The last governor general of India, a celebrated political figure and a co-recipient of the inaugural Bharat Ratna, India’s highest civilian award, Chakravarti Rajagopalachari was hailed as a visionary leader, statesman, and a hero of the Indian freedom movement. Yet a single educational-reform proposal forever tarnished his legacy in the eyes of the Indian masses.
Indian society was historically organized into four social classes or castes. The Brahmins were the topmost and enjoyed the highest social respect and veneration. The lowest of the four were the Shudras, who were denied education, among numerous other ordinary rights, amenities and entitlements.
Then there were the Dalits, or the untouchables, who lay outside this social stratification and were grossly dehumanized.
Traditionally, studying scriptures, treatises, and other scholarly texts was exclusively and rigidly the domain of Brahmins. Shudras and Dalits could not enjoy the prerogative of literacy, and their attempts at learning were met with harsh punishment.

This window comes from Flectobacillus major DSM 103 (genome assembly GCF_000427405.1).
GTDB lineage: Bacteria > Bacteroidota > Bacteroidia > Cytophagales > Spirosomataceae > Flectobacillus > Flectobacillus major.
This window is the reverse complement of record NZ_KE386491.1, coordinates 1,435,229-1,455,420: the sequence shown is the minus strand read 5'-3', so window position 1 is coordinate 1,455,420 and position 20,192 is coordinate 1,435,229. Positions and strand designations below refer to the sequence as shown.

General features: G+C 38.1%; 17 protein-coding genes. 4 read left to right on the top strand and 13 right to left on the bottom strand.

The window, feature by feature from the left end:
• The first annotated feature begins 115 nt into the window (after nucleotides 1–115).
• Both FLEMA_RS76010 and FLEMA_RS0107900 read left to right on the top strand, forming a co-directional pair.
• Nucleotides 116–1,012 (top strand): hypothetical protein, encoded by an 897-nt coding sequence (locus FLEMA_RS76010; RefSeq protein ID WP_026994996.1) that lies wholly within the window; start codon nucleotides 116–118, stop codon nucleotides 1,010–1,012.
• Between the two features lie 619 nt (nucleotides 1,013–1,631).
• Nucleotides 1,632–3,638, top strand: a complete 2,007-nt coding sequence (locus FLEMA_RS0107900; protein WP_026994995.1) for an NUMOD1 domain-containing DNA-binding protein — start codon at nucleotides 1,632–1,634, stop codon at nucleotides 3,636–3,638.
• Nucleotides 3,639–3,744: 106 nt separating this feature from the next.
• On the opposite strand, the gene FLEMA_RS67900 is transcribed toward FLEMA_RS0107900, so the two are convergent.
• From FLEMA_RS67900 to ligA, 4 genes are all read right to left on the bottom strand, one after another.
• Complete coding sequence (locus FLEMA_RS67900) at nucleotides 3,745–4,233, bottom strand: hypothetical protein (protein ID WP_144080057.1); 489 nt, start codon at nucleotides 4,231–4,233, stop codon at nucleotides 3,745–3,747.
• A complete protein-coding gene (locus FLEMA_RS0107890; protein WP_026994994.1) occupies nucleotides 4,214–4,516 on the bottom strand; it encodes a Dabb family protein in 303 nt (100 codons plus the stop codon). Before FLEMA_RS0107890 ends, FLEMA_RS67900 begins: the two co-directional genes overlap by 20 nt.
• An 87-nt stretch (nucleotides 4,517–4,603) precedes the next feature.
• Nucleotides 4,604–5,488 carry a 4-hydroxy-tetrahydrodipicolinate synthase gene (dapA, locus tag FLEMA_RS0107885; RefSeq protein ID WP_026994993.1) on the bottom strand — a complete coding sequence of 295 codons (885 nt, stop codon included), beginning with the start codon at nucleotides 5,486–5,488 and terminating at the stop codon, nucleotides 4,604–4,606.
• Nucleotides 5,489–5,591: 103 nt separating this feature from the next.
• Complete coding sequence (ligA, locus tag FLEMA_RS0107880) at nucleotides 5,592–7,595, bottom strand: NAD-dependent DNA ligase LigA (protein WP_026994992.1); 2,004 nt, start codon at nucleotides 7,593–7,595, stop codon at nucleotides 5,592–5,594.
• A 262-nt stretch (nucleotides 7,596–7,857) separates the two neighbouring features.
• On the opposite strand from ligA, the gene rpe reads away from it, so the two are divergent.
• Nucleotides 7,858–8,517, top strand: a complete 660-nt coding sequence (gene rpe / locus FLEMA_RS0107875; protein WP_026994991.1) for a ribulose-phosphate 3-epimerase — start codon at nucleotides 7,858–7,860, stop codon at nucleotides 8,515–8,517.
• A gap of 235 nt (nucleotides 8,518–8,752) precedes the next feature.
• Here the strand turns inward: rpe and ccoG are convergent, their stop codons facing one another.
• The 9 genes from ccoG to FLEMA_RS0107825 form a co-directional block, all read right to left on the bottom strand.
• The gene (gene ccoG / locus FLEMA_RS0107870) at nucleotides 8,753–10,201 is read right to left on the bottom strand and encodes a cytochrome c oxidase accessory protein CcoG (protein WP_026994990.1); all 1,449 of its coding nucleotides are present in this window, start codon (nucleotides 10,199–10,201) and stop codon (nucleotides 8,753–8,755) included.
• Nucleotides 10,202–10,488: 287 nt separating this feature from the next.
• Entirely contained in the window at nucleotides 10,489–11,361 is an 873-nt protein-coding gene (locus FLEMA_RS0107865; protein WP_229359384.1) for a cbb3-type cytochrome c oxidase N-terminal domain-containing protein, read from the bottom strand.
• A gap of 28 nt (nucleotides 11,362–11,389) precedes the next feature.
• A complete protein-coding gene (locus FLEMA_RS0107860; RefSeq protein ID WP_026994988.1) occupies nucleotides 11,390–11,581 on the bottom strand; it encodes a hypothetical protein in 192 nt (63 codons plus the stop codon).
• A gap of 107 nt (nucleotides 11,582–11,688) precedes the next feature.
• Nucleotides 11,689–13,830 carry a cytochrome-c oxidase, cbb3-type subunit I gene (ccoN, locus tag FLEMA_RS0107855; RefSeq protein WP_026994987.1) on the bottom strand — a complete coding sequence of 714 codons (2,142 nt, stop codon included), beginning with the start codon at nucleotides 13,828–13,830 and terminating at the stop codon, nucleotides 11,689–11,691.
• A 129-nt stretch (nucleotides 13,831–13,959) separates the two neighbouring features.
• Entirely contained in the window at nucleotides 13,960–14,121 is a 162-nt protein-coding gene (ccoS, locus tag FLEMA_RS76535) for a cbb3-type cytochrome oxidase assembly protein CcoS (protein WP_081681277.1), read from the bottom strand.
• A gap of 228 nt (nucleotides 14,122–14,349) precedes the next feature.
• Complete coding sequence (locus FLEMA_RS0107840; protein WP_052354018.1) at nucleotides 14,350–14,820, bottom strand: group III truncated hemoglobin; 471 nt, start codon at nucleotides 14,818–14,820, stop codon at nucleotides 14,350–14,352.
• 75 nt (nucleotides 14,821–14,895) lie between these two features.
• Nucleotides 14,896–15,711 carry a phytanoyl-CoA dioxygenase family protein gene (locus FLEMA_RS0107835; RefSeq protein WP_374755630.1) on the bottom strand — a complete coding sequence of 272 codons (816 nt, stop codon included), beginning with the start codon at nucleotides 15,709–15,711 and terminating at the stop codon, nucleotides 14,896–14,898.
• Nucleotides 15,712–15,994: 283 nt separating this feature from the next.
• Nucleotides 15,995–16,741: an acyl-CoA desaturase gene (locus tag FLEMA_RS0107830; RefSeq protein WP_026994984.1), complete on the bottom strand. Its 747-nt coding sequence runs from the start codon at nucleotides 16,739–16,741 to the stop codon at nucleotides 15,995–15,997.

In fact, ancient Indian normative codes of lifestyle and behavior such as the Manusmriti and the Gautama Dharmasutra prescribe severe penalization of attempts to hear, recite, or memorize scriptures or to interrupt, argue with, or correct Brahmins. Punitive measures include filling the listener’s ears with molten metal or oil, severing the tongue of the reciter, or even killing the subject in a merciless manner.
In 1953, in a purported bid to counter the colonial influence on education, and roll back occidental (read modern) impressions, the erstwhile chief minister of Madras state, Rajagopalachari, introduced the Modified Scheme of Elementary Education under which schools were to work in the morning and students compulsorily had to learn their respective family vocations in the afternoon.